According to a March survey done by MedReps, 46% of pharmaceutical sales representatives reported that they expect medical marijuana legalization and stricter opioid laws to have a positive impact on their jobs.
MedReps, an online healthcare sales job site, conducted a survey of 500 sales professionals in medical and pharmaceutical sales, as well as non-medical and non-pharmaceutical sales. The groups were comprised of 44% male and 56 female. Of the groups, 50% were Millennials, 43% were Gen X and 7 percent were Baby Boomers. Occupations surveyed were inside sales reps, field sales reps, directors of sales and sales executives and managers.
In the survey, 50% of pharmaceutical sales reps selling controversial products said they believe the legalization of medical marijuana alone will have a positive impact on their jobs. Products considered controversial were those sometimes negatively portrayed in the media, such as opioids and medical marijuana. The survey found that 62% of reps selling non-controversial products also believe medical marijuana legalization will help their careers.
Even though they believe the opioid crisis and legislation and legalization of medical cannabis will have a positive impact in the future, 89% of pharmaceutical sales reps said they’re nonetheless the biggest challenges facing the industry today.
Another interesting finding of the survey was that only 30% of sales reps who responded think their industry is providing essential products.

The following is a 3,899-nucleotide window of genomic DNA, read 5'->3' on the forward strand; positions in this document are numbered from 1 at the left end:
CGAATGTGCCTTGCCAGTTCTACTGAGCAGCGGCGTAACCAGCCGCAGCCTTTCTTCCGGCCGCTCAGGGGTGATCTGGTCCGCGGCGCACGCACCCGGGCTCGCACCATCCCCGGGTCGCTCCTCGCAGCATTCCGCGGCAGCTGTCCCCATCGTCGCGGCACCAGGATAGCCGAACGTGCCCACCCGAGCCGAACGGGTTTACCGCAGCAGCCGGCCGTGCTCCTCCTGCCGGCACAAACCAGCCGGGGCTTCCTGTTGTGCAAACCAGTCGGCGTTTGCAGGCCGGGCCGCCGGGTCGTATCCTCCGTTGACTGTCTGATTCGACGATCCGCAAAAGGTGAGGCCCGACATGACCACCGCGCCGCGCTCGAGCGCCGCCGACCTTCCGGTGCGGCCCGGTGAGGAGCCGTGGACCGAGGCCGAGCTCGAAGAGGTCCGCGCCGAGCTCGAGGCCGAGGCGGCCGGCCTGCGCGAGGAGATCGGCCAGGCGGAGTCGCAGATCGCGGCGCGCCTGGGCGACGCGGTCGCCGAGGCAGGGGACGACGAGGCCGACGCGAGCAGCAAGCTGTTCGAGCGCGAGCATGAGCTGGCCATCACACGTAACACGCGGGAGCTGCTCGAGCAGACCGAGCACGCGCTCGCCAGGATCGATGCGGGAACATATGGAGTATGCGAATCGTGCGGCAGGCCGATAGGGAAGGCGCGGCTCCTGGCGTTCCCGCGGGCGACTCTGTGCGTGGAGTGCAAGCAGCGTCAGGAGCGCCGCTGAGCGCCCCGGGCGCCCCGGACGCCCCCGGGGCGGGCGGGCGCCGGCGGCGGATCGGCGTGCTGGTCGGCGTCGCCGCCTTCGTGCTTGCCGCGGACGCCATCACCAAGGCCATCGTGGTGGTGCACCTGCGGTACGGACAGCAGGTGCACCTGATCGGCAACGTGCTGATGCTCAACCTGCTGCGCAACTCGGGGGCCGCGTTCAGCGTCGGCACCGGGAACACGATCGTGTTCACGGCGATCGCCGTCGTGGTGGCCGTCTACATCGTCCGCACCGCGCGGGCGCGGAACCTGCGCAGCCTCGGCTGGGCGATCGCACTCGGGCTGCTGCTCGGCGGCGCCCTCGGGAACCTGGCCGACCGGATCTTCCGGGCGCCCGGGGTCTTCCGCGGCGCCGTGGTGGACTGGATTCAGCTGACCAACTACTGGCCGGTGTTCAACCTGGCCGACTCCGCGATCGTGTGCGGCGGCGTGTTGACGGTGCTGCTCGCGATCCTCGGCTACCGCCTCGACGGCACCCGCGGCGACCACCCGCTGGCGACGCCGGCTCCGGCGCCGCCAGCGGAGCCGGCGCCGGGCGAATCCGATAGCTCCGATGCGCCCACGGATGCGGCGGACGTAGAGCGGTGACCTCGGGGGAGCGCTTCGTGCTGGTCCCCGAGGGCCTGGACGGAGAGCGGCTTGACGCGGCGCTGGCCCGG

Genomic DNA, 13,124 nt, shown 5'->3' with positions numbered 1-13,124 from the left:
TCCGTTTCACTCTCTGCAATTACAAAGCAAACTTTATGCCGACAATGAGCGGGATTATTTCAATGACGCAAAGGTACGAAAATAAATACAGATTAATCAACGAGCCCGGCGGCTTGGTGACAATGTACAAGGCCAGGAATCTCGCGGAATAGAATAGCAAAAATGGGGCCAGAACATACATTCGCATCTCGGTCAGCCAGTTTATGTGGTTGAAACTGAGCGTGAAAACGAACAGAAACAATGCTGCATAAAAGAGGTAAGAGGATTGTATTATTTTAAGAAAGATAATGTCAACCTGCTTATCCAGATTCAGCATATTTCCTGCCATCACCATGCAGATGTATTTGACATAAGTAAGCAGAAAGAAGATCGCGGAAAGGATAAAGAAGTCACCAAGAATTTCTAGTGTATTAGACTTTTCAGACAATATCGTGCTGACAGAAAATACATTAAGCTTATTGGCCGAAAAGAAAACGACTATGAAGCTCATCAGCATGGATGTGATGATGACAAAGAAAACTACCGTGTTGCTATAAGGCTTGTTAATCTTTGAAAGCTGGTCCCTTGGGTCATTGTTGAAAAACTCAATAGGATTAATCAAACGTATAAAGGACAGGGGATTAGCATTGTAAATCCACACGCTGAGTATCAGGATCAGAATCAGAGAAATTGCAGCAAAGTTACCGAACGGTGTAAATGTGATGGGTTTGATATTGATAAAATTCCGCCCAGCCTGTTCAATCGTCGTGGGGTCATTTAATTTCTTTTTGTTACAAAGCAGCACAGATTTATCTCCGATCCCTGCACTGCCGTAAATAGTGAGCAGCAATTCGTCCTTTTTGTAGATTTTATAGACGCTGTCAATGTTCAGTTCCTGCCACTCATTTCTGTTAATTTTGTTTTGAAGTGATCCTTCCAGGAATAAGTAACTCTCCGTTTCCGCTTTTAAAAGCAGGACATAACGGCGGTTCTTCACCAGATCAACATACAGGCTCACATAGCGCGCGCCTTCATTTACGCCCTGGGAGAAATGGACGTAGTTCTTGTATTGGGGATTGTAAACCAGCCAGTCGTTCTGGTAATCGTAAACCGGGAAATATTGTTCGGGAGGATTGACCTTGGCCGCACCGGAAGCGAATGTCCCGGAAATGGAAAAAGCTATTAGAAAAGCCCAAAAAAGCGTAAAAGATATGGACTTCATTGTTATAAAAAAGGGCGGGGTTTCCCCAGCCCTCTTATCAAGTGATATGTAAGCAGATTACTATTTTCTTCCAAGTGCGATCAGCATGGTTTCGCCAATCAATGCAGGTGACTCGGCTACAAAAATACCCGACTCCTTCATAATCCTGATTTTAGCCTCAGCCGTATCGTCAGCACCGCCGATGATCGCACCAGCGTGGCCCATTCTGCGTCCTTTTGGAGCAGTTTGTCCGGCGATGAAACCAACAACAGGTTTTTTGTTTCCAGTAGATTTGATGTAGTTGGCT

Medical marijuana has become a critical focus of the pharmaceutical industry since it’s currently legal in 29 states. An Arcview Group report in September 2017 predicted $24.5 billion in medical marijuana sales by 2021.
Opioids have left a black eye on the pharmaceutical industry, who are now trying desperately to regain the public’s trust. A Blue Cross Blue Shield report on opioids found that addiction had increased by 493% between 2010 and 2016. The federal government, spurred on by this epidemic, is working to enact stricter laws. This has fueled speculation by some in the pharmaceutical industry that those laws and medical cannabis use will go hand-in-hand. Among sales reps who sell controversial products, 38% of respondents believe the opioid legislation will have a positive impact on their jobs, while 43% of those selling non-controversial products think so.
Nearly all of those surveyed thought lack of proper education of controversial products has had an impact on their sales. They stated that doctors should be the main providers of information on medical marijuana, but over half of them—64%—said it’s important that sales reps provide educational resources to the public. 68% believe it’s up to managers and other leaders to educate doctors.
Almost 70% of the pharmaceutical sales reps report that social media attention is the biggest obstacle to their selling controversial products, and 6% say other news and media are to blame.
Negative publicity continues to surround the pharmaceutical industry. Sales reps are being advised in the survey’s report to make educating the public, not selling to them, their top priority. This could be helpful to the cannabis industry, provided that the information they relay is accurate.